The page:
The not overly inspired workmanship of this Soane fragment appears in a child's sarcophagus of the same arrangement as the second Campo Santo example, from the Lansdowne Collection and presented by Sir Kenneth Clark to the Ashmolean Museum. There are likewise either side of two Erotes supporting a medallion with the name of the deceased a group of Eros and Psyche with the Eros on the outside and, as in the case of this fragment, a vase beside them. At the ends are two further Erotes; the size (H: 41 cm) makes the figures larger than the area from which the Soane section probably derived.9 The Ashmolean descriptive label dates the Lansdowne sarcophagus in the third quarter of the Second Century AD; this Soane fragment, from the markedly inferior, almost abstract, treatment of the wing and the rubber-tyre effect of Eros' body and legs might be at least fifty years later and may reflect the Alexandrine school of carving, at least in the closest statuary prototype and parallel work in the minor arts. A further parallel to the Ashmolean example is the similar medallion sarcophagus behind the ticket-stand at the entrance of the Villa Borghese, Rome.10

The extreme smallness of this Soane fragment, coupled with the thickness of relief backing and the deep base moulding, however, seem rather to make it part of a larger sarcophagus relief, not merely one of a series of figures and groups on a small sarcophagus. Compare the small Eros and Psyche groups introduced beside the seated Phaedra on the Hippolytus sarcophagi in the Lateran and the Villa Albani.11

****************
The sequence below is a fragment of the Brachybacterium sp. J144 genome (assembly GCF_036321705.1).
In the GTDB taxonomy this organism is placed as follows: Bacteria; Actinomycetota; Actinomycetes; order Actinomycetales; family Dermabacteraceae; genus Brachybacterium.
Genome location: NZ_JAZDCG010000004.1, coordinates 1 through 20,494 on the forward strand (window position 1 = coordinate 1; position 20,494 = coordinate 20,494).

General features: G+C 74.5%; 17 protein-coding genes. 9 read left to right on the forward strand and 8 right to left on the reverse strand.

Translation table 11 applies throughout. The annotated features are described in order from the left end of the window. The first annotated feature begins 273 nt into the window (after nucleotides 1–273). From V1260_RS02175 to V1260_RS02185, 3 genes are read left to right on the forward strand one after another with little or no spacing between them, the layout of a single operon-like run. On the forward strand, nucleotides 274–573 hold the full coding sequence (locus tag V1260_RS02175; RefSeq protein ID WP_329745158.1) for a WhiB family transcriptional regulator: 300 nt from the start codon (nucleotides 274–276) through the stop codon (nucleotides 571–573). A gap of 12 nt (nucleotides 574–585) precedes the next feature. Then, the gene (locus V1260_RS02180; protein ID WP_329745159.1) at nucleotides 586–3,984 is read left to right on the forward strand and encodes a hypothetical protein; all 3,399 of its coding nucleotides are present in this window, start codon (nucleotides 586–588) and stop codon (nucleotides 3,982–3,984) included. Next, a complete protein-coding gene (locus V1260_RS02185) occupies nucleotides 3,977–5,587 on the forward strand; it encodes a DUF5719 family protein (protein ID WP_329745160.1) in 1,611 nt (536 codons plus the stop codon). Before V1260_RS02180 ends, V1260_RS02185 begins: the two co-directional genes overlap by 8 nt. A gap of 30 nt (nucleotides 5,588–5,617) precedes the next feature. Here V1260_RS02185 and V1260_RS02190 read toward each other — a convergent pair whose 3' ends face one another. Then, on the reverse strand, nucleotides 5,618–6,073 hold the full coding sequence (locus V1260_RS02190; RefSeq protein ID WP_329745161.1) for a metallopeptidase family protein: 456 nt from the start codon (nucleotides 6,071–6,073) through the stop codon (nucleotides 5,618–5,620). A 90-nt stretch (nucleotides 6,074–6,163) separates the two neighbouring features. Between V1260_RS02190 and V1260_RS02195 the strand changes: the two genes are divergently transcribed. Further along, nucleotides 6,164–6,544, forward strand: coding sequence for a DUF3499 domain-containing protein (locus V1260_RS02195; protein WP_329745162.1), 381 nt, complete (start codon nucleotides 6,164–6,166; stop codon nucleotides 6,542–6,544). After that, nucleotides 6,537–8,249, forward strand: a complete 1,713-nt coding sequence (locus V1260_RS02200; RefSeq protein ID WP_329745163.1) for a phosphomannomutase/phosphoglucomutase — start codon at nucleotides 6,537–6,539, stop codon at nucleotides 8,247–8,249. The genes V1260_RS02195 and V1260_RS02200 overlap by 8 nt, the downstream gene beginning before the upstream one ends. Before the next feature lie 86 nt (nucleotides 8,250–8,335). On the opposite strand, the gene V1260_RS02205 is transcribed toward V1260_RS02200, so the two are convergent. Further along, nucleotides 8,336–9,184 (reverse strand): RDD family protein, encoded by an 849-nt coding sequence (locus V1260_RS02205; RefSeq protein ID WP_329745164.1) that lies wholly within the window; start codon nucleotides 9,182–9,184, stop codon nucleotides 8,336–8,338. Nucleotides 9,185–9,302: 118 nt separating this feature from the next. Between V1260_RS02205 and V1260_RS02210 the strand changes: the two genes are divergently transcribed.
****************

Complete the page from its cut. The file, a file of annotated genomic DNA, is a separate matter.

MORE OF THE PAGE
1 The British School at Rome, Catalogue of ancient sculptures preserved in the municipal collections of Rome: The sculptures of the Museo Capitolino, ed. H.S. Jones, Oxford, 1912, p. 185, no. 3, pl. 45. The group is Musei Capitolini, inventory no. MC0408.
2 A. Furtwängler, La collection Sabouroff: Monuments de l'art grec, Berlin, 1883-87, pl. CXXXV and Petersen in Mitteilungen des deutschen archäologischen Instituts, Römische Abteilung, XVI, 1901, p.67f.
3 W. Klein, Vom antiken Rokoko, Wein, 1912, pp.35-37.
4 E. Espérandieu, Recueil général des bas-reliefs de la Gaule romaine, Paris, 1907, III, p.222, no. 2187.
5 Carnegie Museum of Art accession no. 53.4.2, dated to c.225 in their records; See Festschrift für Friedrich Matz, Mainz, 1962, p.104, pl. 29, fig. 2.
6 S. Reinach, Répertoire de Reliefs Grecs et Romains, Paris, 1909-12, Vol III, p. 113, no. 2.
7 S. Reinach, Répertoire de Reliefs Grecs et Romains, Paris, 1909-12, III, p. 113, no. 1.
8 S. Reinach, Répertoire de Reliefs Grecs et Romains, Paris, 1909-12, II, p. 447, no. 3; C. Robert, in Journal of Hellenic Studies, XX, 1900, pl. 11.b. This sarcophagus National Trust Inventory Number 766180 is currently (2015) on display in the forecourt at Cliveden and dated by the Trust to c.150-200 AD.
9 A. Michaelis, Ancient Marbles in Great Britain, trans. C.A.M. Fennell, Cambridge, 1882, p. 470f., no. 100; Lansdowne Sale (Christie's, 5 March 1930), no. 22.
10 No. XVII; Pergola, Borghese Gallery, p. 5. [Note reference in the note gives the location of this piece when Vermeule wrote this entry in the 1950s]
11 C. Robert, Die antiken Sarkophag-Reliefs, Vol III, 2, plates LIV, lV, nos. 167f.

Provenance help-art-provenance


If you have any further information about this object, please contact us: worksofart@soane.org.uk